Overcoming Guilt and Acknowledging Our True FeelingsKate Kent, R.TCMP, R.Ac. June 1, 2017
Every animal is afraid of pain and will do anything to avoid it. It’s natural. But this avoidance creates a whole host of problems. In my former article on anger, I showed how anger, if not experienced in a functional way, can also create a host of problems in one’s health and relationships. This article will explore how counselling can deal with guilt, which is a powerful emotion that can stifle joy and well-being.
Guilt is there for a reason. It acts as a moral guide, signalling when some rule or law has been transgressed. It tells us when we have done something wrong; it should guide our choices, not abuse us.
A counsellor cannot isolate and focus on just one blocked emotion, because it can often be one or a combination of several that are inhibited that leads to the problem.
For example, for many people anxiety is paired with joy. The experience of joy can be accompanied by the anxiety that it won’t or can’t last, or that the joy is undeserved. One can also experience guilt about feeling anger at someone we care about. The actual emotion of anger feels good, but this kind can be painful because we suppress these feelings and instead experience self-criticism and guilt.
In When the Body Says No, author Gabor Mate writes, “A therapist once said to me: ‘If you face the choice between feeling guilt and resentment, choose the guilt every time.’ If a refusal saddles you with guilt while consent leaves resentment in its wake, opt for the guilt. Resentment is soul suicide.”
However, I have seen plenty of cases where guilt is just as crippling. Take the example of a mother who suffers from a chronic illness and uses her illness in a manipulative way to get the attention she craves from her daughter. The daughter may feel tremendous guilt about getting on with her life and leaving her mother behind. Can she imagine herself in five years down the road, happy and successful, while her mother is still ill and depressed? Can the daughter feel compassion and sadness about her mother’s situation and still get on with her life, or is she more likely to feel crippling shame and guilt?
Only a very mature person could have a frank discussion about all this without the deprecating self-talk that says she shouldn’t feel the way she does. On the other hand, how does the mother feel? Is she also tortured with guilt about needing her daughter’s attention so badly? What in her history makes her so needy?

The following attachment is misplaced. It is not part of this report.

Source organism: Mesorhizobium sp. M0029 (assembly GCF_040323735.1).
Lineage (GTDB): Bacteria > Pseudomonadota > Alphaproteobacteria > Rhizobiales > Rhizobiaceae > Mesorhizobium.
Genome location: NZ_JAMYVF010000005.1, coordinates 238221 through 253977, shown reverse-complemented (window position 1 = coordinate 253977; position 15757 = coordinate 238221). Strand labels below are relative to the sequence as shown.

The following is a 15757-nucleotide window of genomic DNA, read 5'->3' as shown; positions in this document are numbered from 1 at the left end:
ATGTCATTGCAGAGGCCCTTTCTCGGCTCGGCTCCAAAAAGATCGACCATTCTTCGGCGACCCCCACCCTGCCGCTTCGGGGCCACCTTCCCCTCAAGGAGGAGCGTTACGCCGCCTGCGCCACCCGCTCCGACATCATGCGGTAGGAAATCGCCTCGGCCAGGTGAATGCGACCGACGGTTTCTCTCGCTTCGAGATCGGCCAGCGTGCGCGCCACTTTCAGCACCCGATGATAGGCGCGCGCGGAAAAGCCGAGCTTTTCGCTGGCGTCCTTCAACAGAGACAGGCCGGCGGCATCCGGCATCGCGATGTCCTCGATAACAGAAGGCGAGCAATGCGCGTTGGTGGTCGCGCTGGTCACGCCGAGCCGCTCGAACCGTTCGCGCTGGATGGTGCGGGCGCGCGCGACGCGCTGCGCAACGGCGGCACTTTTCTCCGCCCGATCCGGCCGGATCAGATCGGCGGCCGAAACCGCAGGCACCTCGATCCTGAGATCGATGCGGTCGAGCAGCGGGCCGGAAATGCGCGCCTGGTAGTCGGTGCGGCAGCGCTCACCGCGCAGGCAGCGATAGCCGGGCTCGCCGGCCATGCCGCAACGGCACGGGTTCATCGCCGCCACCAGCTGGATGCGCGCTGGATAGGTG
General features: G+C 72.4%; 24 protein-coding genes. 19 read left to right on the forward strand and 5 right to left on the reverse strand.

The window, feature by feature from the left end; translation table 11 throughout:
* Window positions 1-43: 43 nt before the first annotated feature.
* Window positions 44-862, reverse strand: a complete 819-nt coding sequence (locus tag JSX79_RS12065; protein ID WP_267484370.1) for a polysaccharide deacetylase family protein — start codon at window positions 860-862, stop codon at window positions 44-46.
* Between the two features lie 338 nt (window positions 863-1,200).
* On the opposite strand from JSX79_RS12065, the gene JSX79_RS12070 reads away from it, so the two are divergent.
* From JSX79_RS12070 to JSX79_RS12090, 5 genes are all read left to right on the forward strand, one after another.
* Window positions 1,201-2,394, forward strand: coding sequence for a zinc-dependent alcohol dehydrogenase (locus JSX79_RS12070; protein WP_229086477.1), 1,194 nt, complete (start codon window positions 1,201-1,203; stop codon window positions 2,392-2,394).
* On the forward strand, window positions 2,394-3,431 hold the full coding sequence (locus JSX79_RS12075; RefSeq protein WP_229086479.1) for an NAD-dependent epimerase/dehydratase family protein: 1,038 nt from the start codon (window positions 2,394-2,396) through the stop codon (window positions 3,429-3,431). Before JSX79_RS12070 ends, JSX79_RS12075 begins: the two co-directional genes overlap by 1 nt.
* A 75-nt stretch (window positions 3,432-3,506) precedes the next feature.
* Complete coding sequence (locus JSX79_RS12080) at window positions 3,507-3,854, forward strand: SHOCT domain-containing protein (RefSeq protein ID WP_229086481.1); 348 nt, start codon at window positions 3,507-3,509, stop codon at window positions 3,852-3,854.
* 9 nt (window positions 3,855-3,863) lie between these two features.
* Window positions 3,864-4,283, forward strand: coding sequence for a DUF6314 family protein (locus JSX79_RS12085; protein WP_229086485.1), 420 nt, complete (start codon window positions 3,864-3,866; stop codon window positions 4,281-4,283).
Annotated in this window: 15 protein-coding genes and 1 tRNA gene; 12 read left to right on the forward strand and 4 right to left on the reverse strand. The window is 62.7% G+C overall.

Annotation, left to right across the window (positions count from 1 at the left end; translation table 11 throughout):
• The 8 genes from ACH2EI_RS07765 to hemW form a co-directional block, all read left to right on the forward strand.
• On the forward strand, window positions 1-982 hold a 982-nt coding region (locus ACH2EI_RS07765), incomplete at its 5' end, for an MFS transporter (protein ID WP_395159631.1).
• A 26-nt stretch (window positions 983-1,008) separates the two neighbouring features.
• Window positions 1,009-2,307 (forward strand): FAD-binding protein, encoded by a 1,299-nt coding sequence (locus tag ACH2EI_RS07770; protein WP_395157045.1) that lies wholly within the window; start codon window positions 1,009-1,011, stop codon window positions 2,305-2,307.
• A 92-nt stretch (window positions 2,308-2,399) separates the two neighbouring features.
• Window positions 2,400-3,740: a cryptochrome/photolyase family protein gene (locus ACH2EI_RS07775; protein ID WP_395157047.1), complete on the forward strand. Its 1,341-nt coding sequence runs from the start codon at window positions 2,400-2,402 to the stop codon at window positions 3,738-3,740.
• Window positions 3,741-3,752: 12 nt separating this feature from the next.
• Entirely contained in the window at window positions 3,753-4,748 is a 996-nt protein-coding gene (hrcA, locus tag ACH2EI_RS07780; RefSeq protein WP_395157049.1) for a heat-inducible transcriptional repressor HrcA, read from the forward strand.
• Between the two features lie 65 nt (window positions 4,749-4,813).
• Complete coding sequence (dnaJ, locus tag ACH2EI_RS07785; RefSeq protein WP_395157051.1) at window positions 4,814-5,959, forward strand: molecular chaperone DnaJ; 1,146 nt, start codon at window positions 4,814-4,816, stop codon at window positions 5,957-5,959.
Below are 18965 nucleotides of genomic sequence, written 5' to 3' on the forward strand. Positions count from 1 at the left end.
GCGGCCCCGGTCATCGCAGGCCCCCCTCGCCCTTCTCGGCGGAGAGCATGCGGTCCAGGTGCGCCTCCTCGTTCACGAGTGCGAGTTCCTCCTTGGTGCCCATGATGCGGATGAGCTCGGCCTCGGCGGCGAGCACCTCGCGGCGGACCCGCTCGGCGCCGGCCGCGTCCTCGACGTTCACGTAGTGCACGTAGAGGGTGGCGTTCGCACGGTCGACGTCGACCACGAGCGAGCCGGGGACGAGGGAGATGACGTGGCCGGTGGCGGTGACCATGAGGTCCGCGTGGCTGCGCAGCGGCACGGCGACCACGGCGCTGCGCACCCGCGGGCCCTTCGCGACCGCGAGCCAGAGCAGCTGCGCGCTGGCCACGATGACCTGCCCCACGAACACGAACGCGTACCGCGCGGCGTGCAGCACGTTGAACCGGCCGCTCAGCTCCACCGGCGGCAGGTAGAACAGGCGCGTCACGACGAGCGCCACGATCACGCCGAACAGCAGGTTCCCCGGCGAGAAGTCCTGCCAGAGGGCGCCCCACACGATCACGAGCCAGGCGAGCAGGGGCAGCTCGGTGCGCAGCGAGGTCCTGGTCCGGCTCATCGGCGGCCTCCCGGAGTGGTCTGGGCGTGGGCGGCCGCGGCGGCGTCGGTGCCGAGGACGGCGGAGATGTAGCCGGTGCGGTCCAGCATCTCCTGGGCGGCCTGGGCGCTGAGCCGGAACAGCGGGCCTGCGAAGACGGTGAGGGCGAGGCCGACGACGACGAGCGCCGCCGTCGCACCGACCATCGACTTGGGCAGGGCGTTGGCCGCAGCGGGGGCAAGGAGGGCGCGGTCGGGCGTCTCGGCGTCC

In some cases, people use disease as a punishment by accusing themselves of being deserving of their illness. Or there could be guilt about being sick and a burden to others.
The counsellor is constantly watching for signals that don’t compute. For example, if the patient smiles when he talks about his sick mother, the counsellor will challenge the smile. Or a patient may talk in a monotonous, dead tone while recounting a situation she feels guilt about. The counsellor will challenge that lack of emotion. It’s all about challenging the defences against painful feelings, and bringing awareness to the surface.
I had a patient who was tortured by so much guilt and self-loathing that he lived like a hermit. He had his own inner judge and jury, which condemned him for something that had happened in his childhood, over which he had no control. This guilt carried over into his adult life and made it impossible for him to stand up for himself because he always judged himself in the wrong – whatever the situation. His girlfriend had just left him due to his inability to connect emotionally, and he ended up in my office knowing that something was wrong, but was not sure how to fix it. He did not consider himself deserving of happiness and believed that any show of emotion on his part meant he was emotionally unstable. He lived a life of doom and dread, with tight control over his thoughts. His case was difficult because he truly believed that he was bad, unworthy, and deserved to be punished.
So we undertook an examination of each of his beliefs: whether each belief was truth or fantasy; or whether it was a valid belief for that person’s life, or worthless when examined. Was this or that belief truth or fiction? What evidence could he find that would back up this belief?
At first he could only accept on an intellectual level that his guilt was self-inflicted. We had to dig deeper to get to the part of him that really believed he was bad. We had to work slowly to help him distance himself from his guilt and to see it for what it was worth.
Gradually, he stopped sitting hunched in his chair, stopped looking like a condemned, crippled man, stopped the talk in his head that was always self-condemning. A crack appeared in his gloomy outlook on life, and slowly he was able to embrace the good that was around him and know without doubt that he deserved it.
We tend to be unaware of the ways we unconsciously suppress emotions. We are not born with suppressed emotions. Such suppression or avoidance is a learned response taught by our caregivers and the world around us. What we counsellors do is try to help the patient acknowledge the real feelings she has and not what should be and, most importantly, to accept them – however unpleasant.
We are born perfect, but we are not born with a set of instructions. If we have been brought up imprinted with the wrong information from our caregivers or society, we can change it and take control of our life again. As Shakespeare wrote: “This above all: to thine own self be true, and it must follow, as the night the day, thou canst not then be false to any man.”